When it comes to enterprise SEO tools, many highlight the value of competitive keywords or tracking a certain number of keywords as part of a comprehensive SEO strategy. The problem is that often this data comes from scrapping search results instead of any actual data. Many marketers will also use data from Google Keyword Tool, a tool that’s important for performance marketers managing ad campaigns.
For paid marketers, this data and the projections of cost and clicks can be helpful to make critical decisions about how to maximize their budget and ROAS. However, for organic marketers, this data isn’t all that valuable for two important reasons. Firstly, the information estimates the total volume of searches that may occur for a given keyword in a month rather than providing an actual number. For industries that have seasonality or other trends, GKT doesn’t always account for those variations. Secondly, it doesn’t tell you anything useful about your website users or customers. Knowing that 1,500 people may search a keyword in a month isn’t as valuable as knowing how much traffic or revenue a given keyword generated for your website.
To understand what’s going on in your SEO program, you have to understand the entire organic search funnel. This means looking at your first-party data to understand what search terms of pages drove traffic to your website as well as the impact that traffic had on your business. It doesn’t matter what position your competitors are ranking in. Instead, it only matters what your own website’s performance is because you can change that. This is why first-party data is paramount: actual data on your users can drive decisions and positive change for sustainable growth.
The best source for SEOs to get first-party data is from the Google Search Console Performance report. The Google Search Console Performance report shows you how your site performs in Google Search Results. You can access it by navigating to your verified property in Google Search Console, then clicking “Performance” in the left navigation.
Google’s metrics to show you how your site performs are clicks, impressions, CTR, and average position. The Performance report also has extensive filtering options and allows you to view your data by specific dimensions.
Google Search Console’s Performance report has four main metrics: clicks, impressions, average CTR, and average position. You can view these metrics by individual URL (e.g., how many clicks a specific page is getting) or the average of multiple URLs (e.g., how many clicks you’re getting total across all pages).
A click in Google Search Console is counted when a searcher clicks on one of your URLs from the SERP and is taken to a page outside of Google Search. Google explains that if a searcher clicks something that keeps them on a Google property (such as query refinements), that is not counted as a click. No need to get overly complicated, though — it’s sufficient to know that any time someone clicks on one of your URLs in the search results and is taken to your website, that counts as a click.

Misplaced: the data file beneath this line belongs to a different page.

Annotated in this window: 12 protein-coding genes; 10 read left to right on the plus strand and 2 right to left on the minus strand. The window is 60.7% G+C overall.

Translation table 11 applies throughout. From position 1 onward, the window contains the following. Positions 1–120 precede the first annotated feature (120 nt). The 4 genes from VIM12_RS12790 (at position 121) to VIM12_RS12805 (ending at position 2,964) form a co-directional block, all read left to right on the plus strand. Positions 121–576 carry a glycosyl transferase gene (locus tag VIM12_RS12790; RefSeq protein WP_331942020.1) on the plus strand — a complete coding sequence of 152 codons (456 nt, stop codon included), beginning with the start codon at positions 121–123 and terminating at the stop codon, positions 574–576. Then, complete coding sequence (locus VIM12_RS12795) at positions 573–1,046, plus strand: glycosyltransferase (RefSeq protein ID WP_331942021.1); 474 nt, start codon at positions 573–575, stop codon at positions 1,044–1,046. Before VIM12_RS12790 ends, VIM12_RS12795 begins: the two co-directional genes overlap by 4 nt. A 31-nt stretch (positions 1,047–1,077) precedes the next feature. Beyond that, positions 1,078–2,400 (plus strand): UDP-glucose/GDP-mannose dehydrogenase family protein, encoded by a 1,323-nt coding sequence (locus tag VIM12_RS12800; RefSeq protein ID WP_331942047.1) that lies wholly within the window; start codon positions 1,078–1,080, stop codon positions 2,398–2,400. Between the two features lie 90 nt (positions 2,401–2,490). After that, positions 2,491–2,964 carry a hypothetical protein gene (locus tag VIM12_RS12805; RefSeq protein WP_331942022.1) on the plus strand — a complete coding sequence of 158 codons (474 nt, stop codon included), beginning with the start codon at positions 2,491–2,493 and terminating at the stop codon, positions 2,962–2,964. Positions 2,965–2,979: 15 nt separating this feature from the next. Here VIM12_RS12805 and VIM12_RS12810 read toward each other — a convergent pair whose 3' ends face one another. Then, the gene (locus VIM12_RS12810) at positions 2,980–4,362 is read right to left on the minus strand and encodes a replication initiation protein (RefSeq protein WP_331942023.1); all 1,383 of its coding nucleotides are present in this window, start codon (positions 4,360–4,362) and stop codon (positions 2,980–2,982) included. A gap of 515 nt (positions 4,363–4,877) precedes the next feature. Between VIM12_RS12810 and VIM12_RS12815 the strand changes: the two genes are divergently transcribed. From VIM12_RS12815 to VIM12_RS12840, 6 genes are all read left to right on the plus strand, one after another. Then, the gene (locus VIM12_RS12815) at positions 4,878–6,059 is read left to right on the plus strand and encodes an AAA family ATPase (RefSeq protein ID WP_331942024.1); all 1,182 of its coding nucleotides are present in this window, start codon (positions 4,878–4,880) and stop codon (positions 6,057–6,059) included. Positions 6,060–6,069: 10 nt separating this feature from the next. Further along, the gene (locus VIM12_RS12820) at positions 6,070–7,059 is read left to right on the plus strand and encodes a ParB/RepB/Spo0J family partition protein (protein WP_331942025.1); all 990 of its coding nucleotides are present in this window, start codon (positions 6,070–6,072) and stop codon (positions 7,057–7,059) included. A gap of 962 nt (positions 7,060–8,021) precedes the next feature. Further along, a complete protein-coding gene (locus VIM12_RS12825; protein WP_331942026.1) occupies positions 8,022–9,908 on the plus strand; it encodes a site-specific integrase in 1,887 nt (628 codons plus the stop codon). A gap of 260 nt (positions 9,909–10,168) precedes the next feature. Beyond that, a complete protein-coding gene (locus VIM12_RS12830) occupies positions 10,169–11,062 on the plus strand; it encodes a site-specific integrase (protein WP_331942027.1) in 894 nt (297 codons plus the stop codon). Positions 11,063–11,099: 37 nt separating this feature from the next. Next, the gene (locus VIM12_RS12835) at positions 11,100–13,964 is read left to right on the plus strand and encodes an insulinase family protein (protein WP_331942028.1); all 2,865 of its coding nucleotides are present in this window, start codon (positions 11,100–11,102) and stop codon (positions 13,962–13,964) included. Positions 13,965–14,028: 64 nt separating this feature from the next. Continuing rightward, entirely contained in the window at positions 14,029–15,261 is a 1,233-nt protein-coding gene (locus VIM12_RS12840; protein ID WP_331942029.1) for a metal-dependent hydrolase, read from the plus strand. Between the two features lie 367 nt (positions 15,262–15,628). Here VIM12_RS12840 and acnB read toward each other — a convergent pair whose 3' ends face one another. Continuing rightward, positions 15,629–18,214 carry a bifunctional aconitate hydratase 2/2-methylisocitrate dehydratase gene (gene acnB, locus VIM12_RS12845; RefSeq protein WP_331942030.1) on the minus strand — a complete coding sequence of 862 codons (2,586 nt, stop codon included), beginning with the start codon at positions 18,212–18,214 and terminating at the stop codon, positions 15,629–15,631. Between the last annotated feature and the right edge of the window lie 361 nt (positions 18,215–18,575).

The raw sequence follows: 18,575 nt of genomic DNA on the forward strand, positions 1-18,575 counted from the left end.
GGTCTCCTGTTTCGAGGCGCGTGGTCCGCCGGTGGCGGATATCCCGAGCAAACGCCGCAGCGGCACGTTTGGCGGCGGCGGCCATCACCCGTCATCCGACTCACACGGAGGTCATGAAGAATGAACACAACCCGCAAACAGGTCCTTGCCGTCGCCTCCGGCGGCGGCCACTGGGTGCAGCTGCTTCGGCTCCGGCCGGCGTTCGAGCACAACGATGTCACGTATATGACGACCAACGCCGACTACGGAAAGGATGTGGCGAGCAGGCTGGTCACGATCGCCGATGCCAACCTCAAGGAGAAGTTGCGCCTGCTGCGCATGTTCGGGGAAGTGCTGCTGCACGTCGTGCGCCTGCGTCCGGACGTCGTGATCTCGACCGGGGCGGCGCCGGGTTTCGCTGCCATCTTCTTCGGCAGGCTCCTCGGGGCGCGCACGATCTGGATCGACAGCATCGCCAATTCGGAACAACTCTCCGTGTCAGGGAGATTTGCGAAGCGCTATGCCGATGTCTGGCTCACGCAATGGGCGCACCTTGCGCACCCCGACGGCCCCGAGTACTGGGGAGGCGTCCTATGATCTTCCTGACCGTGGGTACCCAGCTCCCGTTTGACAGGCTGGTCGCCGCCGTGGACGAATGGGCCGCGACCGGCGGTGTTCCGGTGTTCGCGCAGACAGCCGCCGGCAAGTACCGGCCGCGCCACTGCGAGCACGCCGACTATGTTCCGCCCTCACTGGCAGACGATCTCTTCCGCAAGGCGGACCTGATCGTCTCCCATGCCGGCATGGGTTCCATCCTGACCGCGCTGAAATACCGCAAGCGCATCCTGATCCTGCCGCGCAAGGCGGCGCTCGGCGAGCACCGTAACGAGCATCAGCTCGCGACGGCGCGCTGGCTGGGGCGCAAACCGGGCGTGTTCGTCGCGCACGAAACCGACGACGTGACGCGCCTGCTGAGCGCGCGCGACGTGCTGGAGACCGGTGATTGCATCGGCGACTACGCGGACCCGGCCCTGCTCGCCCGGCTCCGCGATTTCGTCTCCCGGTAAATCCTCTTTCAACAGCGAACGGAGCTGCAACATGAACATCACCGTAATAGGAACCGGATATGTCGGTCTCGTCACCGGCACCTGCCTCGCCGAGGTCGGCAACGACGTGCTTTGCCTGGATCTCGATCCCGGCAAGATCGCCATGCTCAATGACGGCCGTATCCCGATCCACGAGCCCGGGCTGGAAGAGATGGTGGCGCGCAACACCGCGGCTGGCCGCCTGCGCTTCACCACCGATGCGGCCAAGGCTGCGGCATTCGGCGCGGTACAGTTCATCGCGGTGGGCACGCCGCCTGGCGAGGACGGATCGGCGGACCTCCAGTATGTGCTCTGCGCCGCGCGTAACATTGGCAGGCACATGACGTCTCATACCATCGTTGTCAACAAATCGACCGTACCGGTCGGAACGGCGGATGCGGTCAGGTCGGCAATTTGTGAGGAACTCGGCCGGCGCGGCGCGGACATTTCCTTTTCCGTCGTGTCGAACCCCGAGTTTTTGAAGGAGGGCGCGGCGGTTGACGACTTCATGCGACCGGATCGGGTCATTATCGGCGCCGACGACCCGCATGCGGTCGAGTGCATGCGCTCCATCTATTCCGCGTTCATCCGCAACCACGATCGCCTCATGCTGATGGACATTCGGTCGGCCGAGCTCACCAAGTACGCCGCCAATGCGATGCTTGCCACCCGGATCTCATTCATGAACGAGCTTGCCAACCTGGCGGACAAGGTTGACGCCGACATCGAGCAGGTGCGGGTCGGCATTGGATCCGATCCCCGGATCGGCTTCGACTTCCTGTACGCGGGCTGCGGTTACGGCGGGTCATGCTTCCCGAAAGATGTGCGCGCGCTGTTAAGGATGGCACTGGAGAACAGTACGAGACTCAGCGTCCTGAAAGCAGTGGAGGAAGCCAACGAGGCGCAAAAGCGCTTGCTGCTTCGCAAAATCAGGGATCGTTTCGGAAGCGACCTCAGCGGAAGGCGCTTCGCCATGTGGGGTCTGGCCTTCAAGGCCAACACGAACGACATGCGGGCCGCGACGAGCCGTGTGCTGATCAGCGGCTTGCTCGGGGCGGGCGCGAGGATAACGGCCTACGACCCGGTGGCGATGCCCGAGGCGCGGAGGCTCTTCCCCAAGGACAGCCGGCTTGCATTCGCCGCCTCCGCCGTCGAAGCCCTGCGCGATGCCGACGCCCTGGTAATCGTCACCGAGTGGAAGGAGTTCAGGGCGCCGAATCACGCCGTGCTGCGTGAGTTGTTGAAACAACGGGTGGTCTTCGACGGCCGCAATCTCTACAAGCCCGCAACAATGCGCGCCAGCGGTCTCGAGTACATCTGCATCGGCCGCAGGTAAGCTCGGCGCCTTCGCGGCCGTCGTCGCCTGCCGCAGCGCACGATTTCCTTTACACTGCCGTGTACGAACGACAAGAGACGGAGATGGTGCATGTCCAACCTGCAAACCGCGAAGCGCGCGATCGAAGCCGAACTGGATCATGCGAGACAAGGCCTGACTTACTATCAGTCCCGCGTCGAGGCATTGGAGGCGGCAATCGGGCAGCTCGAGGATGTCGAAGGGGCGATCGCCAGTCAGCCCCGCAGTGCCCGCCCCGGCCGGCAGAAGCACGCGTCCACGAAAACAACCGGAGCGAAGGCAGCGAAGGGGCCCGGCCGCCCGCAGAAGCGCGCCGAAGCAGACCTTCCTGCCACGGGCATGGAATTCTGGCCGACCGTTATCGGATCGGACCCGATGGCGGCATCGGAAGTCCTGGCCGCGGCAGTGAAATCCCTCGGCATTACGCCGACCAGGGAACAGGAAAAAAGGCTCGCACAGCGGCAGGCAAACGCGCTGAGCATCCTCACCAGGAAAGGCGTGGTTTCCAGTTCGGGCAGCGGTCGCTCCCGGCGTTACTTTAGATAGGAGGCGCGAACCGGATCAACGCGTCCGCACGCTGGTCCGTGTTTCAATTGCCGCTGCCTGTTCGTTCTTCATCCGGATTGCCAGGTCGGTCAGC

An impression in Google Search Console happens whenever that URL appears in a search result for a searcher.
A URL can get impressions even when it shows up “below the fold,” meaning a searcher would have to scroll to see the result, regardless of whether or not the searcher scrolled the URL into view.
A URL will not get the impression if it’s listed on page 2+ unless the searcher clicks through to those deeper pages of search results.
CTR stands for “click-through rate,” and it’s a metric that tells you how often people who see your URL in search results end up clicking it. To calculate CTR, Google divides your clicks by your impressions. So, for example, if your URL has 1,000 impressions and 100 clicks, your CTR would be 10%.
The average position is the numerical order in which Google displays a URL in search results. According to Google, “Position is calculated from top to bottom on the primary side of the page, then top to bottom on the secondary side of the page.”
There are certain SERP features, like AMP carousels, where Google features multiple pages in a single section. In cases like this, all URLs in a single element are counted in the same position.
“Average” position also means that this metric doesn’t represent exactly where you rank on the page at a precise time. If your URL appeared in position 3 one day, 7 the next day, and 4 the next day, the URL would show an average position of 4.6.
One of the best ways to action first-party SEO data is with a tool like Botify that combines that data with other data sources in your business to provide more actionable insights. However, even without that, there are several easy ways that you can action Google Search Console data, such as:
Of course, much of this work is simpler when you can ingest this data into a powerful tool like Botify. The Botify platform is powered by a unified data model that pulls essential first-party data from various sources. This is a critical distinction; customers and analysts often ask if we have some very SEO-typical “type in a URL and get an audit” feature. We don’t, precisely because that kind of analysis is so generic and so limited. Instead, we specialize in extracting insight from that first-party data because that’s where all the value for our customers is.
Those data sources include our industry-leading site crawler, our customers’ server logs, search data from their Google Search Console accounts, and their business/conversion data. We work with all of this, not just because it’s nice to have in one place — we cross-index this data to derive higher quality insight and report on things that you literally couldn’t see from just one data source.
Interested in learning more about how Botify can help you unleash the power of your first-party data? Request a demo today!